Homily of His Eminence Archbishop Elpidophoros of America

Archieratical Divine Liturgy for the Feast of Saint Paraskevi

Saint Paraskevi Greek Orthodox Shrine Church

Greenlawn, New York

July 26, 2019

 

My Dear Sisters and Brothers, Beloved Children in the Lord!

As King David sang in the Psalms (67:36), so do we declare today: Θαυμαστὸς ὁ Θεὸς ἐν τοῖς ἁγίοις αὐτοῦ! Wondrous is God in His saints!

It is truly with “fear of God, faith, and love” that we gather today in this holy house, in this church and shrine where the Lord has worked so many wonders of grace, so many miracles of healing. This community is blessed with the Agiasmó of Saint Paraskevi, whose memory we celebrate today; and also with the relics of Saint Panteleimon, whom we commemorate tomorrow.

It is an awesome thing to worship Christ in the direct company of His holy martyrs. By the miracles that occur through them, the Lord demonstrates the truth of their testimony.  By these wonders, He also assures us that those who died for Him are alive even now in His Kingdom. Adorned with crowns of victory, the martyrs have a special boldness before God’s throne of grace, making intercession for us and for all the world (cf. Hebrews 4:16). May we never become indifferent to the divine power that is manifested in our midst! May we always remain amazed by the nearness of God, who through mercy and kindness shows Himself wondrous in His saints!

The miracles that take place here in the Shrine Church of Saint Paraskevi continue a long history of healings from her. She was martyred in the year 180, in the imperial reign of Marcus Aurelius, and from that time forward she has been responsible for countless cures through the boldness of her heavenly intercessions.

But what about that first miracle that she worked, the healing of the pagan emperor Antoninus Pius, when he was blinded by the very means of torture he had appointed for Saint Paraskevi?

What made her confident then that the Lord would grant her intercessions? 

What gave her the boldness to announce that Christ would open again the eyes of this blasphemer and persecutor of His people?

The answer is clear from the Scripture readings of the feast today.

In the Epistle reading from Galatians (3:23-4:5), the Apostle Paul explains that under the Law of Moses, the people were like children and servants, without rights or authority. But now, through faith in Christ, we have become like full-grown sons and daughters, inheritors of all God’s riches, exercising our rights and privileges as adults.  In the business world, an employee acts very differently from the owner’s son or daughter. An employee is timid and conservative with the company’s resources; but a son or daughter operates with confidence and authority.

This would have been Paraskevi’s own experience as the sole heir to her parents’ wealth.  When they died, she distributed their riches freely to the poor; and the Lord blessed her generosity. A mere steward or trustee would never do this; only a daughter and heir could be so daring with the fortune of an earthly father.  So then—as a daughter and heir of her Heavenly Father—should she not be all the more bold in distributing the riches of healing that come from Him?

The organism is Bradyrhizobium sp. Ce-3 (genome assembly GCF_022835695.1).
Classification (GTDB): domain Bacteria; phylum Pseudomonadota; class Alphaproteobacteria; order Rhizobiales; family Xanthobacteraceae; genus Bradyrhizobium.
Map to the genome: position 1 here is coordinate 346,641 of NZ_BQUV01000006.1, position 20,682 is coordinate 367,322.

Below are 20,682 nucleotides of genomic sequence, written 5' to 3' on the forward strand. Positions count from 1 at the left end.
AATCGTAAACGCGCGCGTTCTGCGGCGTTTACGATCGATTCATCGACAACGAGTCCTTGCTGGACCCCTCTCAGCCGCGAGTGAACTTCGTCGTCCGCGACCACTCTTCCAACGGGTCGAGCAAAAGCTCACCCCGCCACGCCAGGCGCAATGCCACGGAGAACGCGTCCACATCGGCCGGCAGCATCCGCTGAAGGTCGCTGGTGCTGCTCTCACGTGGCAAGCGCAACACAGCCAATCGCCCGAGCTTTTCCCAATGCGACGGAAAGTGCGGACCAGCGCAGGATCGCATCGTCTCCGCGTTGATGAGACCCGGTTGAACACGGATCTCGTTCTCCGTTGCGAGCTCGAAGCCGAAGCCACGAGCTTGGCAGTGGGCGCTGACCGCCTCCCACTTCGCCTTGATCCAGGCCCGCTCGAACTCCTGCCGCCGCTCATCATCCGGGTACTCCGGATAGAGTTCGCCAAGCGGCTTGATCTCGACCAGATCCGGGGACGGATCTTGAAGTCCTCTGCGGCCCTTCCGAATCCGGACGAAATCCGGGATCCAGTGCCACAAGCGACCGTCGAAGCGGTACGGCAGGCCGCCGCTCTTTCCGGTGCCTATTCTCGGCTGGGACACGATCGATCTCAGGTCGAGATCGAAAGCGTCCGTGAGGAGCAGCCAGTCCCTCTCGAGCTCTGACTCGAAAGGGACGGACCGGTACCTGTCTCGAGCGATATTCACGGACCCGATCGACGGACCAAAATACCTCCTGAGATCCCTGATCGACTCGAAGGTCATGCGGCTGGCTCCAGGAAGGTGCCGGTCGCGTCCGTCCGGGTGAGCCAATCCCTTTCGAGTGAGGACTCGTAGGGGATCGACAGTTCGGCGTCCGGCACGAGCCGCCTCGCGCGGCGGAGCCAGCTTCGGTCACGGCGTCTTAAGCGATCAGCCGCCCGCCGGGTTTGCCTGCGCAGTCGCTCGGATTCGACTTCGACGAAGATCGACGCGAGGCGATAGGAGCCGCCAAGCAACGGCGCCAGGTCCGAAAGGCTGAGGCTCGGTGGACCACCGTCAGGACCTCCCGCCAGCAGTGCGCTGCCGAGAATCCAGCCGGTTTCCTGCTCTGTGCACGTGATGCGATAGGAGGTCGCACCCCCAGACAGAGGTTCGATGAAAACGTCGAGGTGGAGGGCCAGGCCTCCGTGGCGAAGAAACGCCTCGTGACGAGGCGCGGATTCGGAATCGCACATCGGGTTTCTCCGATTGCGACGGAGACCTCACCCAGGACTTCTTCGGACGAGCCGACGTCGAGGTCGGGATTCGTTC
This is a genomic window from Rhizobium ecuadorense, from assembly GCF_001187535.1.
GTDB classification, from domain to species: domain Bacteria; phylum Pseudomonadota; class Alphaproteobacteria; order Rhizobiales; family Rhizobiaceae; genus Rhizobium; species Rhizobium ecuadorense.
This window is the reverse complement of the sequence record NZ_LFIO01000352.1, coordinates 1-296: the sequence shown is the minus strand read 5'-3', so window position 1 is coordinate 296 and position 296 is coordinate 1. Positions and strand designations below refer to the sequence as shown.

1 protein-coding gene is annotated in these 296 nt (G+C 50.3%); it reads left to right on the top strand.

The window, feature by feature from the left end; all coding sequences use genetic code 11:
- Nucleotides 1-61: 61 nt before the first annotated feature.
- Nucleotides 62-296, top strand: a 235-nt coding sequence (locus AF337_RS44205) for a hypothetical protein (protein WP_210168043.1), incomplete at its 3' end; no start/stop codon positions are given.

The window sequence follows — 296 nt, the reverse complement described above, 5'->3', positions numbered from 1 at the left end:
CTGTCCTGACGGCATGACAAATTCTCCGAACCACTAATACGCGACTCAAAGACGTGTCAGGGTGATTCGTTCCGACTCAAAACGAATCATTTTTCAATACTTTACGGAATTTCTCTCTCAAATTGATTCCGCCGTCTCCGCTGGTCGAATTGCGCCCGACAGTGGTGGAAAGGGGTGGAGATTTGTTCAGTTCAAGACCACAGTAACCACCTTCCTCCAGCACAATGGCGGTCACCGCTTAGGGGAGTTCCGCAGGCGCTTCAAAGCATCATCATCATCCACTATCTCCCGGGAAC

Consider also the Gospel passage for the day (Mark 5:24-34), which we often hear in connection with the feasts of female martyrs. It is the story of the Aimorrhousa, the woman with the flow of blood. She seeks from Christ a healing which no physician in twelve years could give her.  For this healing, she does not halt the Lord on His journey; she does not call out from afar like a leper; she does not say even a single word to Him. Boldly she reaches for the hem of His garment, in order to draw power and wholeness from Him. She presumes—correctly!—that the Lord’s will is for her to be strong and well.  And see how Christ addresses her in the end: Θύγατερ!  Daughter! For she displayed the confidence of a true child of God.

How did Saint Paraskevi find the boldness to declare that the Lord would open the emperor’s eyes? It is because the Lord first opened her own eyes spiritually, to comprehend His will for His children. In her was fulfilled the prayer of Saint Paul (Ephesians 1:18-19a):

I pray that the eyes of your heart may be enlightened in order that you may know the hope to which He has called you, the riches of His glorious inheritance in His holy people, and His incomparably great power for us who believe.

Saint Paraskevi’s eyes were opened spiritually to see and believe that Christ is the true God who reigns in heaven, far above all authority and dominion; and that He rules on earth through His body, the Church, with whom He shares “His incomparably great power.”  This glorious vision was the source of her boldness when she, acting as a true daughter of the Heavenly King, declared that an earthly emperor’s eyes would be opened and healed.

My beloved brothers and sisters:

“Wondrous is God in His saints!”  This saying is not merely a tribute to God’s work in times past.  It is a truth that can apply also to us, here and now.  You and I are equally sons and daughters of our Father in heaven.  We are equally heirs of His riches.  We are equally blessed with His power from on high through faith in Christ.

We should therefore be always a people of hope and optimism; people of joy and thanksgiving; people of fervent prayer and bold intercession, as was the saint for whom this Shrine Church is named. Through the intercessions of the holy Great-Martyr Paraskevi, may the Lord grant us eyes that are open always to the possibilities of His incomparably great power in us.

May God bless this parish on your feast today, granting you also, His sons and daughters, many years of wondrous service as His holy saints!

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